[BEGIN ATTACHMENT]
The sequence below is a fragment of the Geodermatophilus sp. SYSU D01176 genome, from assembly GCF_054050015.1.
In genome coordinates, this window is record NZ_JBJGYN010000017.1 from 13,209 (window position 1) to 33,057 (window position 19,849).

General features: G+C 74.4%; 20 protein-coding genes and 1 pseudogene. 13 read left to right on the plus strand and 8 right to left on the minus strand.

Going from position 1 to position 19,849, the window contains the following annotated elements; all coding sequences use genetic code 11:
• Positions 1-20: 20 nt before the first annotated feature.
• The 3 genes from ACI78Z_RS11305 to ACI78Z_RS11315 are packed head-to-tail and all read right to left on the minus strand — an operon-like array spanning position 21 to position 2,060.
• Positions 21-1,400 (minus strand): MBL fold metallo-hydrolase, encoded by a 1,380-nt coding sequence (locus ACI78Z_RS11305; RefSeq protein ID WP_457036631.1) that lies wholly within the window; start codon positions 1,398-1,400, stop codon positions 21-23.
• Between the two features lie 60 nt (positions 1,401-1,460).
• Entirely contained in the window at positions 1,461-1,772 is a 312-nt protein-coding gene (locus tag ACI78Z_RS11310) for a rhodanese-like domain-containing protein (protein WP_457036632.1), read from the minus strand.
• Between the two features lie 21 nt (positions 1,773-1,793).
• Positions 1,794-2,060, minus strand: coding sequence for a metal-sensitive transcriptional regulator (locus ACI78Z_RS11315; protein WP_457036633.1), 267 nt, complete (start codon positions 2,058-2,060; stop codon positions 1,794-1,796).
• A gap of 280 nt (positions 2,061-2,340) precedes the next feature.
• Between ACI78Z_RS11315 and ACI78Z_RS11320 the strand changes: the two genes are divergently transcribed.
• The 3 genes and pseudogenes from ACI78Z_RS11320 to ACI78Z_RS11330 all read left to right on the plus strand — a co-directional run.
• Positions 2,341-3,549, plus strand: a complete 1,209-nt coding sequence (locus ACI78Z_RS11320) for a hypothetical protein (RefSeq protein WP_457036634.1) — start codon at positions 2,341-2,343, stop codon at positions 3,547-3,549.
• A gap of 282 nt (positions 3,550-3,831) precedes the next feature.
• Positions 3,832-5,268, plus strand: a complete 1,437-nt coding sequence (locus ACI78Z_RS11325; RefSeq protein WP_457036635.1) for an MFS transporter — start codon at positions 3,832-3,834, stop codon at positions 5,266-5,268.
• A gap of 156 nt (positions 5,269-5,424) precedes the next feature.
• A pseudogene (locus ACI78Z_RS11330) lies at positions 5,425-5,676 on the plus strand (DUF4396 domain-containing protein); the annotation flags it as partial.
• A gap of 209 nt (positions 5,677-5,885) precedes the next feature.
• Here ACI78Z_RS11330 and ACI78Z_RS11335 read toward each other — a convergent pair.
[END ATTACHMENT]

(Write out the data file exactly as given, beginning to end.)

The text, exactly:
The sequence below is a fragment of the Geodermatophilus sp. SYSU D01176 genome, from assembly GCF_054050015.1.
In genome coordinates, this window is record NZ_JBJGYN010000017.1 from 13,209 (window position 1) to 33,057 (window position 19,849).

General features: G+C 74.4%; 20 protein-coding genes and 1 pseudogene. 13 read left to right on the plus strand and 8 right to left on the minus strand.

Going from position 1 to position 19,849, the window contains the following annotated elements; all coding sequences use genetic code 11:
• Positions 1-20: 20 nt before the first annotated feature.
• The 3 genes from ACI78Z_RS11305 to ACI78Z_RS11315 are packed head-to-tail and all read right to left on the minus strand — an operon-like array spanning position 21 to position 2,060.
• Positions 21-1,400 (minus strand): MBL fold metallo-hydrolase, encoded by a 1,380-nt coding sequence (locus ACI78Z_RS11305; RefSeq protein ID WP_457036631.1) that lies wholly within the window; start codon positions 1,398-1,400, stop codon positions 21-23.
• Between the two features lie 60 nt (positions 1,401-1,460).
• Entirely contained in the window at positions 1,461-1,772 is a 312-nt protein-coding gene (locus tag ACI78Z_RS11310) for a rhodanese-like domain-containing protein (protein WP_457036632.1), read from the minus strand.
• Between the two features lie 21 nt (positions 1,773-1,793).
• Positions 1,794-2,060, minus strand: coding sequence for a metal-sensitive transcriptional regulator (locus ACI78Z_RS11315; protein WP_457036633.1), 267 nt, complete (start codon positions 2,058-2,060; stop codon positions 1,794-1,796).
• A gap of 280 nt (positions 2,061-2,340) precedes the next feature.
• Between ACI78Z_RS11315 and ACI78Z_RS11320 the strand changes: the two genes are divergently transcribed.
• The 3 genes and pseudogenes from ACI78Z_RS11320 to ACI78Z_RS11330 all read left to right on the plus strand — a co-directional run.
• Positions 2,341-3,549, plus strand: a complete 1,209-nt coding sequence (locus ACI78Z_RS11320) for a hypothetical protein (RefSeq protein WP_457036634.1) — start codon at positions 2,341-2,343, stop codon at positions 3,547-3,549.
• A gap of 282 nt (positions 3,550-3,831) precedes the next feature.
• Positions 3,832-5,268, plus strand: a complete 1,437-nt coding sequence (locus ACI78Z_RS11325; RefSeq protein WP_457036635.1) for an MFS transporter — start codon at positions 3,832-3,834, stop codon at positions 5,266-5,268.
• A gap of 156 nt (positions 5,269-5,424) precedes the next feature.
• A pseudogene (locus ACI78Z_RS11330) lies at positions 5,425-5,676 on the plus strand (DUF4396 domain-containing protein); the annotation flags it as partial.
• A gap of 209 nt (positions 5,677-5,885) precedes the next feature.
• Here ACI78Z_RS11330 and ACI78Z_RS11335 read toward each other — a convergent pair.